We are going to review Netflix’s ‘One Piece’ live action series but by any means, we are not here to discuss whether it is a faithful adaptation of the anime. Because let’s be honest, 1000 episodes of anime is too much. You’ll need at least 14 days watching the anime without bathroom breaks and meals. That is impossible because just like Luffy, we won’t give up on food.
In the live action series, there are some characters, particularly Luffy, who always show exaggerated expressions. Those ‘yahoos’ and ‘hoorays’ with both arms in the air and fighting while naming their finishing moves… it might work in an anime, but in a live action, it seems a little too goofy. Regardless, after a few episodes, you’ll get used to it. And you’ll just know that it’s a cute attempt for them to remain faithful to the source material.
Regardless, the show definitely knows when to stop with its exaggerated expressions. When it comes to melancholic scenes, we are able to notice the tonal shift. They know when to get serious. So much so that most One Piece fans agree that the live action is darker than the anime.
The special effects in this show are stunning. The sea. The ships. The islands. A cannon shot being split by a sword mid-air. All of them are carefully crafted, which is a must, considering that the show’s budget is more than USD 17 million per episode.
However, if you’re a fan of fight scenes, you might not be satisfied. The fight scenes feel more grounded and seem obviously choreographed. But it isn’t that bad.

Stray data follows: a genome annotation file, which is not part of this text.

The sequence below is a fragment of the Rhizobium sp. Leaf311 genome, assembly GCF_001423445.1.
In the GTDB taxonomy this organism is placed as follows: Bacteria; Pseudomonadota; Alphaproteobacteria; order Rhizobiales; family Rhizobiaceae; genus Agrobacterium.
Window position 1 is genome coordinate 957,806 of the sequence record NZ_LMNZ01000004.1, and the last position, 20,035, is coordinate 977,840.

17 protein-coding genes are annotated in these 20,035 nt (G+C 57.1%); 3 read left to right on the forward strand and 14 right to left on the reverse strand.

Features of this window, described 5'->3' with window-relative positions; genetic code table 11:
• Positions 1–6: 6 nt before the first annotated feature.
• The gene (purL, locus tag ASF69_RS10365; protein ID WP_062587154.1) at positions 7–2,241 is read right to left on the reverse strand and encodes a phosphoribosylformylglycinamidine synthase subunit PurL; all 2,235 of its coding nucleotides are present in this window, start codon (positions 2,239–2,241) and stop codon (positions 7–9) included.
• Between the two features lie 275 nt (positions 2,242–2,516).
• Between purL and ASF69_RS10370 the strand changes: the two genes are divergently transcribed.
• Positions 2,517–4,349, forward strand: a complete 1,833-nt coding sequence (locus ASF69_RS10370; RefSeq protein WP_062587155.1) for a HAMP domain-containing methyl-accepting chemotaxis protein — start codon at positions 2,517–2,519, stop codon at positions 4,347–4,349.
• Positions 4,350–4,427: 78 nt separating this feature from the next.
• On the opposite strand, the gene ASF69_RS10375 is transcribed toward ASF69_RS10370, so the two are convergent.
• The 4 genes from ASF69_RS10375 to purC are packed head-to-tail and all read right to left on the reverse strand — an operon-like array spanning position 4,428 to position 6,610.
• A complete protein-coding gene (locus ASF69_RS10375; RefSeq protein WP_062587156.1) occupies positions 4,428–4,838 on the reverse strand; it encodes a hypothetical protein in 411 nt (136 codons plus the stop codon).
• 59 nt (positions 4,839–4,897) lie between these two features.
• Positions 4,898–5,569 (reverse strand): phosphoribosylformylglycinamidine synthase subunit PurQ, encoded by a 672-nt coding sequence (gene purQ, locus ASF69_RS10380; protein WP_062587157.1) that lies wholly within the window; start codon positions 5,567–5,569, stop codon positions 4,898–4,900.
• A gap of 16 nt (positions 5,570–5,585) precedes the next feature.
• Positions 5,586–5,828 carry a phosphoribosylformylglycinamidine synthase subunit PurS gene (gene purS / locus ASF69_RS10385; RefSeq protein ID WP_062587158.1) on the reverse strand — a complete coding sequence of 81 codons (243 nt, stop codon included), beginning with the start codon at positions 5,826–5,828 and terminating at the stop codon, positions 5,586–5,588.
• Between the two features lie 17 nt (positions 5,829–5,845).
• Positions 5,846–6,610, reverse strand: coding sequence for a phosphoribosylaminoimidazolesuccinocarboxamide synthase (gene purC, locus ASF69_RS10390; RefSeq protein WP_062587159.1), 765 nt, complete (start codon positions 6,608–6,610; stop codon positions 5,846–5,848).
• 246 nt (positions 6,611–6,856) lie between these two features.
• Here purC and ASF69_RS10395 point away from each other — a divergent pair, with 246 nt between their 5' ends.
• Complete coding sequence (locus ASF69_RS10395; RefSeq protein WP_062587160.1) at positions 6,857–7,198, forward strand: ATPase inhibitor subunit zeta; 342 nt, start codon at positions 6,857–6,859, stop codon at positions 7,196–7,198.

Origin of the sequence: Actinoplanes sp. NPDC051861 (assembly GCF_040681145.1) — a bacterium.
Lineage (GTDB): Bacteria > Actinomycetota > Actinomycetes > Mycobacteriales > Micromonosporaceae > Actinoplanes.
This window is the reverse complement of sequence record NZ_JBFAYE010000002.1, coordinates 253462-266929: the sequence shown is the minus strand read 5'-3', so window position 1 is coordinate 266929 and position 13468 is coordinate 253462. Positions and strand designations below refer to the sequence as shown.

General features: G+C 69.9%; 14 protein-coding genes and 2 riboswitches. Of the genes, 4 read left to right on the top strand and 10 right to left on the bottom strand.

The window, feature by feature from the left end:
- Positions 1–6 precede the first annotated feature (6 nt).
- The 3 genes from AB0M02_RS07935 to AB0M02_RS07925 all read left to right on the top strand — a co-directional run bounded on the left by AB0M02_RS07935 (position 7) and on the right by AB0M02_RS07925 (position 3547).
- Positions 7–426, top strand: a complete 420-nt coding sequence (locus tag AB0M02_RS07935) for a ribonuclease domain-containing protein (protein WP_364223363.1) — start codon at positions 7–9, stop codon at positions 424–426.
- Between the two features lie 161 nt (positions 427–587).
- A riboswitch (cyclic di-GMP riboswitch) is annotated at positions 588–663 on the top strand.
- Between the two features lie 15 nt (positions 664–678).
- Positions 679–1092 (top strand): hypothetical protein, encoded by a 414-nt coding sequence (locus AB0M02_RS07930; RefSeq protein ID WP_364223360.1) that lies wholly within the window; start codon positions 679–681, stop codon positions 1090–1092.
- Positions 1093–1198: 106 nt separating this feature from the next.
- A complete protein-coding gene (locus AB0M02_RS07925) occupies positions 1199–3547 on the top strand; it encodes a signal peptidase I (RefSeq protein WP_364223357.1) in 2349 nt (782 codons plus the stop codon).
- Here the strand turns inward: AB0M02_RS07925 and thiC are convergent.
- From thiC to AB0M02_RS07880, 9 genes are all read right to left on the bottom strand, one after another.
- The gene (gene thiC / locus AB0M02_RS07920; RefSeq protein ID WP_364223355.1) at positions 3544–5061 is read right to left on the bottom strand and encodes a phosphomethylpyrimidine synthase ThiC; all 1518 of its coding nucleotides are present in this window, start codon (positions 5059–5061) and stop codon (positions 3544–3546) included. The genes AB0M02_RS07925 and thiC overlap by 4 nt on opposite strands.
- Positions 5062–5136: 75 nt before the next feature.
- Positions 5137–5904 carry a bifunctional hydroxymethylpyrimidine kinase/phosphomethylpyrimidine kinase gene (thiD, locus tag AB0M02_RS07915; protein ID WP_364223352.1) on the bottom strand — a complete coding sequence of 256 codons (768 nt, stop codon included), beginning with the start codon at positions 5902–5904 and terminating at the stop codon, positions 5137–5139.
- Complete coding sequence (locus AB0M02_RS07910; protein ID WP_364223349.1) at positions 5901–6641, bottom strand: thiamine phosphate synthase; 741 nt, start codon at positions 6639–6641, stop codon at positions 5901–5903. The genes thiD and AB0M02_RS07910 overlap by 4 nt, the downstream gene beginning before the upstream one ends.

The best part of the show is undoubtedly the Straw Hat Crew. Sure, we can see how the crew first met, lied, and betrayed each other, but soon they learned to value friendships. However, what truly establishes the characters are their dreams.
When we’re children, we’re always asked, ‘what’s your dream?’. But we don’t get that question anymore these days as if we stopped dreaming when we approach adulthood. In One Piece, we’re asked a better question, ‘why do we dream?’. What happened in our lives that is so painful and sorrowful that we desperately want to achieve happiness?
One Piece answers that question through relevant plots and flashbacks. Luffy wants to be the king of the pirates because he idolizes his mentor, Shanks, Zoro wants to be the greatest swordsman because he made a promise with his childhood friend, Nami wants to draw the map of the world because she missed the chance in her childhood, Usopp wants to be a great sea warrior because he’s done lying about being one, and Sanji wants to find All Blue because he shares the same dream as his adoptive father.
Netflix is known to absolutely butcher live action adaptations from anime. Full Metal Alchemist, Death Note, Cowboy Bebop… just to name a few. But this time, they got it right. This series has heart and passion. And for that, we rate it 8/10.
But is it a faithful adaptation? We’ll let you decide.